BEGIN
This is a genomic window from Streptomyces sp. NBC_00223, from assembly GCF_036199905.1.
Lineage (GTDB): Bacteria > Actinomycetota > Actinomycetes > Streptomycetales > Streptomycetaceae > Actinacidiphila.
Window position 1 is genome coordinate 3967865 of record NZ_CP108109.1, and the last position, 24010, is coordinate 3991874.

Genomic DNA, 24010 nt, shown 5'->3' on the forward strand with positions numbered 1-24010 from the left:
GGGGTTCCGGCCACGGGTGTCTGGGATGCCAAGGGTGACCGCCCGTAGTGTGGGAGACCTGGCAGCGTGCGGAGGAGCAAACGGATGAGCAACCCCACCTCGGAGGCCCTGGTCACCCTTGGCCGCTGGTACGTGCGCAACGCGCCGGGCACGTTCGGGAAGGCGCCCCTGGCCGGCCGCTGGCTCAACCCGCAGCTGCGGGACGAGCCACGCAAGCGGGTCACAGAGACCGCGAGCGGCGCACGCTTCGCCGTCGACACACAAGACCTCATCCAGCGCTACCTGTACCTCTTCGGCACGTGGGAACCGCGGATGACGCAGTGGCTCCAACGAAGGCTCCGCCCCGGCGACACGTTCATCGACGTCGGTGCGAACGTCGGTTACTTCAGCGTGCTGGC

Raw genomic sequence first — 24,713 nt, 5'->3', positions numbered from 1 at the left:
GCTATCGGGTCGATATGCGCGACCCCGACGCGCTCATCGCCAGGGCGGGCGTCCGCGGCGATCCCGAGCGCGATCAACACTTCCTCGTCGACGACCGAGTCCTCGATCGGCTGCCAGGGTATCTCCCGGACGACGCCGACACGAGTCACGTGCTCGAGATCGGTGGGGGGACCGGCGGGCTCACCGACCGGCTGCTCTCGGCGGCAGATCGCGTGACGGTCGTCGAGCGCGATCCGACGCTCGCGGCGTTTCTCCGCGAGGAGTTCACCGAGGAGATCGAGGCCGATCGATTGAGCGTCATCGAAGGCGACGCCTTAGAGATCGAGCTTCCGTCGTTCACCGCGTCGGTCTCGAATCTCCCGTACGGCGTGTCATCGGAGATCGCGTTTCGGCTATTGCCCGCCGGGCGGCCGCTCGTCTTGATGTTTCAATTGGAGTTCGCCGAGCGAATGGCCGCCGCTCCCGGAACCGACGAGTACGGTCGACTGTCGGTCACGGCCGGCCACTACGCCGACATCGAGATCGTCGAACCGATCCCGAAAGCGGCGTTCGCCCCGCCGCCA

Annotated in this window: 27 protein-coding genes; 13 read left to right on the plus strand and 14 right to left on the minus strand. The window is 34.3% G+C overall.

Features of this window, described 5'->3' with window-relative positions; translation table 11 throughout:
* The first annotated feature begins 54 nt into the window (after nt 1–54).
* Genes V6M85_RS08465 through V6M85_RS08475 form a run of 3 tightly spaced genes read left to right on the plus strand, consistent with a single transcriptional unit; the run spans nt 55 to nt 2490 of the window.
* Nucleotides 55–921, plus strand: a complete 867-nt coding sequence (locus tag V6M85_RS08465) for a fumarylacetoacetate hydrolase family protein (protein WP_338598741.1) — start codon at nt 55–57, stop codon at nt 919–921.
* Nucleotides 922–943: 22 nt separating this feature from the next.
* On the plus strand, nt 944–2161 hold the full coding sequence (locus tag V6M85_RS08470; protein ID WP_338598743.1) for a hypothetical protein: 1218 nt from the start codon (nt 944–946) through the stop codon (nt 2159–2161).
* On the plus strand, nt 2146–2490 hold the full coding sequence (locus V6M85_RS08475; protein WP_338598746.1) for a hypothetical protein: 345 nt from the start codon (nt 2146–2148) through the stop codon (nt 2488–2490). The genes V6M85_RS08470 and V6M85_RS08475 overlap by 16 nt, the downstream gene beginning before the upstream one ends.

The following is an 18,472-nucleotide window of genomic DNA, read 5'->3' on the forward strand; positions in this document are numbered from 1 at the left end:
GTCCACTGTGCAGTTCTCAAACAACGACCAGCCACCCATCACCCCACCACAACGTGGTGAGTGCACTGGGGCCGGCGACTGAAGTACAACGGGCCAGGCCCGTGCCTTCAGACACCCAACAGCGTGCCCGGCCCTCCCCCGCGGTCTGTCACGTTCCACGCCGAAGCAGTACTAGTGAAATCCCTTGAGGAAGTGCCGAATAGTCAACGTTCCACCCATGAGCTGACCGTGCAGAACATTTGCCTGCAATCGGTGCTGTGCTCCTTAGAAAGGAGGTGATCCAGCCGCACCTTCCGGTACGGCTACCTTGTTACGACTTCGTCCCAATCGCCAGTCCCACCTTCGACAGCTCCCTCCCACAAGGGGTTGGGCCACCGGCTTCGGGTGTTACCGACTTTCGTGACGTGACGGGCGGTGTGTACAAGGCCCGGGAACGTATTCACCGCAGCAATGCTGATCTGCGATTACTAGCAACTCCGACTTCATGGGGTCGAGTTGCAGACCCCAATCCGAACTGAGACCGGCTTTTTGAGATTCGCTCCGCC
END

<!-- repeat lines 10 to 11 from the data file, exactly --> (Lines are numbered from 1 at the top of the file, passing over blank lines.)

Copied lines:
* The first annotated feature begins 54 nt into the window (after nt 1–54).
* Genes V6M85_RS08465 through V6M85_RS08475 form a run of 3 tightly spaced genes read left to right on the plus strand, consistent with a single transcriptional unit; the run spans nt 55 to nt 2490 of the window.